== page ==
Undergraduate tuition, room, and board will increase 4.1 percent for 2014–15 as part of a $1.6 billion operating budget approved Jan. 25 by the trustees. The University said that even with the increases, Princeton’s costs of about $58,940 will be about $800 below the fees currently charged by its peer schools.
Financial aid is projected to increase 8.5 percent to $131.6 million; currently about 60 percent of undergraduates receive aid. (The projected average aid package for next year’s freshmen is $42,700.) Graduate tuition will increase 4.1 percent to $41,820, and housing fees for grad students will rise 3 to 4 percent. Grad-student stipends will increase 3.5 percent.
Unlike Yale University, which faces a significant deficit and anticipates layoffs, Princeton is projecting a modest operating deficit that it expects to fill from its reserves. “We continue to operate in a post-recession, ‘new-normal’ mode,” said Provost David S. Lee *96 *99. “We cannot expect the same rates of future growth that we enjoyed before 2008.”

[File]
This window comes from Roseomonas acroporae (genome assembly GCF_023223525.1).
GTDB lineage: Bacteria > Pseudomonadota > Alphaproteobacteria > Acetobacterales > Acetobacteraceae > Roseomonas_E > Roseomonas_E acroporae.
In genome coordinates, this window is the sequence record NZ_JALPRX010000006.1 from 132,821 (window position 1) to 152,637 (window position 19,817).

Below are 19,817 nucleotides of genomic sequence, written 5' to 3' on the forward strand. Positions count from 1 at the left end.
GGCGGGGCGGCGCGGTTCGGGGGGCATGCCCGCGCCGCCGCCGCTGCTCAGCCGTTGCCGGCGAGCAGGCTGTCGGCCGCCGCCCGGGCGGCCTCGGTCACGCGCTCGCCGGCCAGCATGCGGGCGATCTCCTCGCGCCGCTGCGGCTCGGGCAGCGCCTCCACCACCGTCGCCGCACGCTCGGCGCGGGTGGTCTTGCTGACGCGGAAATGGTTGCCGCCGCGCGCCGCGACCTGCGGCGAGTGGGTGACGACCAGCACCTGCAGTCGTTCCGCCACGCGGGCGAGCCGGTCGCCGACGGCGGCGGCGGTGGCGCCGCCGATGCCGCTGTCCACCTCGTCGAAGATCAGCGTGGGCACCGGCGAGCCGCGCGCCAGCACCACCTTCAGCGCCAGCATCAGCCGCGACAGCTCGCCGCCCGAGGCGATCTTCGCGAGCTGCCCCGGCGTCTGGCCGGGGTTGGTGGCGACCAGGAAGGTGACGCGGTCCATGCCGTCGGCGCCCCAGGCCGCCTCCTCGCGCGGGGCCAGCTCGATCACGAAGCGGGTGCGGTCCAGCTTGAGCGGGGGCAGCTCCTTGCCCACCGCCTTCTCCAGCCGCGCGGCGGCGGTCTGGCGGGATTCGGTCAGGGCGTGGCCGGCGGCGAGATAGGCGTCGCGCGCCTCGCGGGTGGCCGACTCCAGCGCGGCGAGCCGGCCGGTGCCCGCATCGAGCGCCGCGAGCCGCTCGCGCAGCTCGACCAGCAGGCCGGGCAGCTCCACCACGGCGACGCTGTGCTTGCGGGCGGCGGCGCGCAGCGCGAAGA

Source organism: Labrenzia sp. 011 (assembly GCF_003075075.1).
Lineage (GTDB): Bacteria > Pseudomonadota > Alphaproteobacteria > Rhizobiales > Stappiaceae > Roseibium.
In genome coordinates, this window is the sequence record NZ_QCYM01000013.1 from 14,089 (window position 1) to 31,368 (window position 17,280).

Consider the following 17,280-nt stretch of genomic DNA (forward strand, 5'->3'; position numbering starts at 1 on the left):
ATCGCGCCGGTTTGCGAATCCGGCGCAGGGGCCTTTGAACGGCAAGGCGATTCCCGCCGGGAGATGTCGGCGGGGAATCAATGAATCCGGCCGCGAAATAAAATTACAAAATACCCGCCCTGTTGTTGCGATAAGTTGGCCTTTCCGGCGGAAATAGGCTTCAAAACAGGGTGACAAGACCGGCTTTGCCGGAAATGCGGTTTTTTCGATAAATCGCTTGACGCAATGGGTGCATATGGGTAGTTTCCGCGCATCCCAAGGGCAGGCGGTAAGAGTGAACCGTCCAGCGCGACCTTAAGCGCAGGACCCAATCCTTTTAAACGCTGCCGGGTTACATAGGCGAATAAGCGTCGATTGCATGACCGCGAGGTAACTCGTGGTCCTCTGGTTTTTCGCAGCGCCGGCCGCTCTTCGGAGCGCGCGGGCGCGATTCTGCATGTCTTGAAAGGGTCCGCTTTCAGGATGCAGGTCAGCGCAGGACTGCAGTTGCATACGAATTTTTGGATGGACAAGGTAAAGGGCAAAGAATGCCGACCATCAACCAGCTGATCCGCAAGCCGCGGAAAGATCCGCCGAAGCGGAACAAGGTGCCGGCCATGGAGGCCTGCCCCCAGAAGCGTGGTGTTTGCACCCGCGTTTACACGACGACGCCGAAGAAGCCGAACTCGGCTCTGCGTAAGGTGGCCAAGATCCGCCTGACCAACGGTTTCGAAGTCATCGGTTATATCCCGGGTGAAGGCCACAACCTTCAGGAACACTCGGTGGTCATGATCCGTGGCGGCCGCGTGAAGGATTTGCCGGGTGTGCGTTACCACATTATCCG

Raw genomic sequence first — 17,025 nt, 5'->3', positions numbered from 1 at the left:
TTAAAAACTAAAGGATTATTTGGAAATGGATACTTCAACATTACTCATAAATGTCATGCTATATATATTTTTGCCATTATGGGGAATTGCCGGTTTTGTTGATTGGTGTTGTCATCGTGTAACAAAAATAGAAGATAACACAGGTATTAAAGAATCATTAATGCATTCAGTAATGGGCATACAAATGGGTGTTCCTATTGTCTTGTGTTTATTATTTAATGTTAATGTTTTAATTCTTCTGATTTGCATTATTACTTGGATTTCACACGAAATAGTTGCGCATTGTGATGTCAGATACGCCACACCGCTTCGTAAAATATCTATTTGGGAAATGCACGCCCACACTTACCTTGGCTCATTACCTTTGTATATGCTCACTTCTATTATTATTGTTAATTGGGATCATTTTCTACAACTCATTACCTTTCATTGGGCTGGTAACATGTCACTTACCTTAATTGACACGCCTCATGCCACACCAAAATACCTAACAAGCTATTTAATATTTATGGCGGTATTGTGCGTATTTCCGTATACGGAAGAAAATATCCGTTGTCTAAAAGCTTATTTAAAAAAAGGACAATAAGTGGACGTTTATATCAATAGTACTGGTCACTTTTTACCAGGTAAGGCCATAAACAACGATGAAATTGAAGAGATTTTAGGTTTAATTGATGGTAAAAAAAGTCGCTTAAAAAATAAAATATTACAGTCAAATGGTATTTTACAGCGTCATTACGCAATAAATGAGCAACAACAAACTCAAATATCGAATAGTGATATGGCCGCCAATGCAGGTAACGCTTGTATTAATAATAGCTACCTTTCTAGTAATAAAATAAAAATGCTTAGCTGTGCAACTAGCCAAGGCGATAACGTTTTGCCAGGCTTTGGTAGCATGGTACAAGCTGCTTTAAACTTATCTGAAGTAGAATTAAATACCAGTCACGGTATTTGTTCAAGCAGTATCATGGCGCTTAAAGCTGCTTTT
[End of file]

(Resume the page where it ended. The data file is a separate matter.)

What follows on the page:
The budget, which calls for a 3.6 percent increase in spending, includes $600,000 in additional resources for priority initiatives such as student training regarding sexual misconduct, six free meals a semester for graduate students who do not live at the Graduate College, and enhancements in technology and social media.
The endowment is expected to contribute $789 million to the budget, up 5.4 percent from this year.
A hundred years ago, Princeton’s tuition was $160, while buying the country’s most popular car, the Model T, would set you back three times that. Today a top-selling car goes for two-thirds of a year’s tuition. Compiled by Jennifer Shyue ’17